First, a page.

Someone said that Rumsfeld didn't have a clue as to what leadership was all about. I think any General that would say that has a problem with leadership himself. If an order is given, and Rumsfeld is SECDEF, if that order is lawful it is to be carried out. How Generals/Admirals interpet an order is sometimes an issue, but still there is a method for handling orders that are considered unlawful and that method is again via the Chain of Command. For the most part the people that feel that SECDEF is screwing up are those that have no idea of what the job encompasses. The few Generals that have spoken out are just that, a few. There are a large number of general officers in the Army, Navy, Air Force and Marines, for so few to raise an issue makes me believe that they are practicing partisan politics and I don't think there is a place for that in the military (and they know better because they waited until they retired to speak out). I see some of those "highly decorated" general officers lacking in Honor, Duty and Country.

Adept Havelock
04-15-2006, 01:17 PM
Given that, wouldn't you expect a few to dislike Rumsfeld and/or to disagree with the war or the way it's being fought?


Yes. I also figure that individuals with career achivements like Generals Zinni, Newbold, and Riggs likely know what they are talking about when it comes to identifying incompetent leadership in their superiors. I certainly take them as more of an authority on the subject than my own academic knowledge and political opinions.

Of course, I'm not trying to act as an apologist for that incompetence. ;)

If several Mayo Clinic doctors with a John Hopkins education told me I needed to be concerned about a specific part of my life routine as pertains to my health, I'd sure as hell seriously look into it. Same thing here, IMO.

If it was just some yokel who commanded a post in Alaska, I might not take it seriously. When it's coming from men like these, I tend to pay more attention. Somehow, I doubt men with thier history would throw away a proud career for mere partisan politics. Accurate or not, I believe their concern is quite sincere, nor would I insult them and their decades of service by assuming otherwise because of my own political beliefs.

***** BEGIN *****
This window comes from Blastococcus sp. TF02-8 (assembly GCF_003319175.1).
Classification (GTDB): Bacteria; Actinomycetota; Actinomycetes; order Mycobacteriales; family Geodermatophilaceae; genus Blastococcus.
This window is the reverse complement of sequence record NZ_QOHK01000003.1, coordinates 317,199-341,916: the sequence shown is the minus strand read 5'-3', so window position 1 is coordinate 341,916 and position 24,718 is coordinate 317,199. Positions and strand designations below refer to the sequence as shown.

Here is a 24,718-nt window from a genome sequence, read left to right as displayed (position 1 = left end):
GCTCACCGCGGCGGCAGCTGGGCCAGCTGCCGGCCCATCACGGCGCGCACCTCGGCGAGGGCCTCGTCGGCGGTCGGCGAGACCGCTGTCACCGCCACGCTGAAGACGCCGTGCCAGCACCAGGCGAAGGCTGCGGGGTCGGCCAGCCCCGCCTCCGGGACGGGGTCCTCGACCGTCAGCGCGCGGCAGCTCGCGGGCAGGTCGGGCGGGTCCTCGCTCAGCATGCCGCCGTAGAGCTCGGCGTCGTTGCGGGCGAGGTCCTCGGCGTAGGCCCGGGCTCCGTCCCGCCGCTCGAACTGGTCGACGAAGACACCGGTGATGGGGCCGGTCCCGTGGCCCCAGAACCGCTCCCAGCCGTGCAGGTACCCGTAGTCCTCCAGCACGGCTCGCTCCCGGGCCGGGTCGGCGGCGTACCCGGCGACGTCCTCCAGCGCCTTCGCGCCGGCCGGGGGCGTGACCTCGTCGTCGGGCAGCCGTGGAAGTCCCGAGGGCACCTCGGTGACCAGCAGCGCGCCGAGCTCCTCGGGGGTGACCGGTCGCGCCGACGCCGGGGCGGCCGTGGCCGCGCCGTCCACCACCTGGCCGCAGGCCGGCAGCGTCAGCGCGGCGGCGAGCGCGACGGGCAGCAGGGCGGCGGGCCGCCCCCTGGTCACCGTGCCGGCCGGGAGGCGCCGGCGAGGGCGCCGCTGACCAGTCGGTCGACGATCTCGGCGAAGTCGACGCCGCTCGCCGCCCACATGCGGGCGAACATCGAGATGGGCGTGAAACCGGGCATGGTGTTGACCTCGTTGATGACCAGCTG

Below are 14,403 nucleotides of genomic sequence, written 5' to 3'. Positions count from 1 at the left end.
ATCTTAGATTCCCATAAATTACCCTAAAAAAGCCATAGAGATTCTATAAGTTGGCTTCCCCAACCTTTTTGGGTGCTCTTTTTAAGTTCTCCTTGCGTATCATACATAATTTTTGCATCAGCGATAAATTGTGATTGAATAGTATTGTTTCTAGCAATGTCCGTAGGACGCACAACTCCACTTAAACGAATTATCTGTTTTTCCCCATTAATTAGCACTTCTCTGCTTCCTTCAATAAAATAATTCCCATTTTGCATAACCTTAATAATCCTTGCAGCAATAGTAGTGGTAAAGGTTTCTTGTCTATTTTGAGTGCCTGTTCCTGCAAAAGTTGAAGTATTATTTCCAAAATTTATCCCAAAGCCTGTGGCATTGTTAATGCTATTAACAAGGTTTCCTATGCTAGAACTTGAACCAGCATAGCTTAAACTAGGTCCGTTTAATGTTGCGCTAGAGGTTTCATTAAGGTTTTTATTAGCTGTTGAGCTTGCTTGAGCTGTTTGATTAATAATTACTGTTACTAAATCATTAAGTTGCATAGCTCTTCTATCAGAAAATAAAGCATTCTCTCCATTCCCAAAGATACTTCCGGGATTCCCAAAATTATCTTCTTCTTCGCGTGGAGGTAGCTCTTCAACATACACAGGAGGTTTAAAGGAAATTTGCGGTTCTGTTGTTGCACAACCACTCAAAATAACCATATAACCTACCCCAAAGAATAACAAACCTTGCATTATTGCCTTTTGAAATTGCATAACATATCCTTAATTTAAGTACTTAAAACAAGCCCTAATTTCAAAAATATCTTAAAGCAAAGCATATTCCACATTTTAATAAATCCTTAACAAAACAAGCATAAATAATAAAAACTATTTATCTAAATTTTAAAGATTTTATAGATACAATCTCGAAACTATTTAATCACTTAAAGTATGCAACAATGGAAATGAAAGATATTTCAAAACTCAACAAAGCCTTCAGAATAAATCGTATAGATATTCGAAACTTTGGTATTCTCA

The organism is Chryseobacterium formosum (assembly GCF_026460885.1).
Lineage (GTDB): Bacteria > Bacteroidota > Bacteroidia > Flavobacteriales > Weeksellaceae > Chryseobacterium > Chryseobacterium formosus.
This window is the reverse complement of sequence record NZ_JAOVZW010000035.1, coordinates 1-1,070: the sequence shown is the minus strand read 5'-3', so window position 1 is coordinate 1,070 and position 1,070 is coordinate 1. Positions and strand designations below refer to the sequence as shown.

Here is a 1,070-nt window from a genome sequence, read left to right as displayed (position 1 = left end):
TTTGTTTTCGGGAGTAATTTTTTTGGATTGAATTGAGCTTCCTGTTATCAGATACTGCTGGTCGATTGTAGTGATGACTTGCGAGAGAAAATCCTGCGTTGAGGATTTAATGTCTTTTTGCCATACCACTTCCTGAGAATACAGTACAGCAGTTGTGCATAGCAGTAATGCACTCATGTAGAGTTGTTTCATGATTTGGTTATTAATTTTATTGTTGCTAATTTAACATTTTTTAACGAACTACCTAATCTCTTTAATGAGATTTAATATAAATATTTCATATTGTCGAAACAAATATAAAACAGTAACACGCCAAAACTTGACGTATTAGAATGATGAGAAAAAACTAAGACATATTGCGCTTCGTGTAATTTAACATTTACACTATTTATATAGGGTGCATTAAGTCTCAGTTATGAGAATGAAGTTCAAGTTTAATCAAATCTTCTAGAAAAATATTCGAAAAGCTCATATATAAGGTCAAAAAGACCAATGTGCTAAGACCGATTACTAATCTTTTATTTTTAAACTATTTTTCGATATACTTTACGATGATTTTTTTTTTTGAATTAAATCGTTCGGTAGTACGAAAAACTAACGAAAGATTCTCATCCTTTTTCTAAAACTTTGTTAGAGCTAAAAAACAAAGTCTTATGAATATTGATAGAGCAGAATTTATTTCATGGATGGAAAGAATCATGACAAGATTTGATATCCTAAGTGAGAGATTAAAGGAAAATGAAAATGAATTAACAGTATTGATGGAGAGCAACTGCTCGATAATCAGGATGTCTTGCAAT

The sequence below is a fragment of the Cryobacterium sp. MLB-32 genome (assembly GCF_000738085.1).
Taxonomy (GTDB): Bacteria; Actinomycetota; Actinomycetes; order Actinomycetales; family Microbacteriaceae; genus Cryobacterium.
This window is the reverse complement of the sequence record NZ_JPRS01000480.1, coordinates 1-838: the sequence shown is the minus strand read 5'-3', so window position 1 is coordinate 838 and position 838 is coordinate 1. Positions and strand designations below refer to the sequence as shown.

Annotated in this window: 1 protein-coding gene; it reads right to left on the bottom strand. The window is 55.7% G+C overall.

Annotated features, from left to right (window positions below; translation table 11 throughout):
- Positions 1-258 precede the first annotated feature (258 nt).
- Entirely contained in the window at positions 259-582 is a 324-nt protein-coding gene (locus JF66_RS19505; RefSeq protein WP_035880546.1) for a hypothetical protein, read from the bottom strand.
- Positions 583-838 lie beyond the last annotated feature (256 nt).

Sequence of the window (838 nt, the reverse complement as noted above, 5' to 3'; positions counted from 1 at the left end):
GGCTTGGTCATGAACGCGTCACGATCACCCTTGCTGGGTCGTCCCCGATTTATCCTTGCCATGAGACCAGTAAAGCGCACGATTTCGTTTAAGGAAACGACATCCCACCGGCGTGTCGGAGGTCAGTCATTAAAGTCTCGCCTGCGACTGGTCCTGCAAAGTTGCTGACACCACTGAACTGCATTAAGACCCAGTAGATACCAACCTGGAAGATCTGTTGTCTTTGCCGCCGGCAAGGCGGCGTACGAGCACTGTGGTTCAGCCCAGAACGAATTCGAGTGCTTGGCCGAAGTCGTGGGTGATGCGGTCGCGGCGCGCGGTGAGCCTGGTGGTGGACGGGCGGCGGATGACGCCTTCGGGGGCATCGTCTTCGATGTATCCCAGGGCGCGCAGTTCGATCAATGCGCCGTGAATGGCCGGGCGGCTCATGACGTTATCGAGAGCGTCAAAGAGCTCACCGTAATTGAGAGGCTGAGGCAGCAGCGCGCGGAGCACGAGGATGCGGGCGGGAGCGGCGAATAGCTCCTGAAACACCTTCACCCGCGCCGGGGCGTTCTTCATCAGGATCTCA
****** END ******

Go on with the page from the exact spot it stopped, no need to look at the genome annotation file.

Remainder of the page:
CE- Only one member of the six spoke of any dissent with policy while on Active Duty. He was properly censured and demoted for that action. AFAICT, the others did not publicly disagree until they left the military. Should our veterans forfeit their right to speak on matters that are political or military? IMO, that seems the logical result of the case you are making. :hmmm:

patteeu
04-15-2006, 02:31 PM
Yes. I also figure that individuals with career achivements like Generals Zinni, Newbold, and Riggs likely know what they are talking about when it comes to identifying incompetent leadership in their superiors. I certainly take them as more of an authority on the subject than my own academic knowledge and political opinions.

They certainly have more expertise than I do as well. But there are hundreds of Generals, many of whom have just as distinguished resumes, who are not joining in this chorus.

Of course, I'm not trying to act as an apologist for that incompetence. ;)

If several Mayo Clinic doctors with a John Hopkins education told me I needed to be concerned about a specific part of my life routine as pertains to my health, I'd sure as hell seriously look into it. Same thing here, IMO.

There isn't anything wrong with looking into it, although with our lack of expertise in the area and our lack of inside knowledge of what's actually going on behind the scenes that will be difficult/impossible. At the same time that a handful of Mayo Clinic doctors are raising concerns about your body, there are a whole bunch of them who have looked at your records and been unconcerned. :)

Adept Havelock
04-15-2006, 02:43 PM
They certainly have more expertise than I do as well. But there are hundreds of Generals, many of whom have just as distinguished resumes, who are not joining in this chorus.



There isn't anything wrong with looking into it, although with our lack of expertise in the area and our lack of inside knowledge of what's actually going on behind the scenes that will be difficult/impossible. At the same time that a handful of Mayo Clinic doctors are raising concerns about your body, there are a whole bunch of them who have looked at your records and been unconcerned. :)

That's one interpretation. I'm sure some are unconcerned. It could also be, and quite likely is, that many of the others involved are still on active duty and thus feel (correctly) it is not their place to criticize. The other retirees involved with the planning and execution of the Iraq war, with a couple of exceptions, certainly aren't lining up to endorse Rumsfeld, either. :D

Personally, I know a number of officers who share my opinion of Rumsfeld. More than believe him to be an effective SecDef, that's for certain. "The ultimate REMF" is a term I've heard on several occasions. I realize it's JM(and their)O.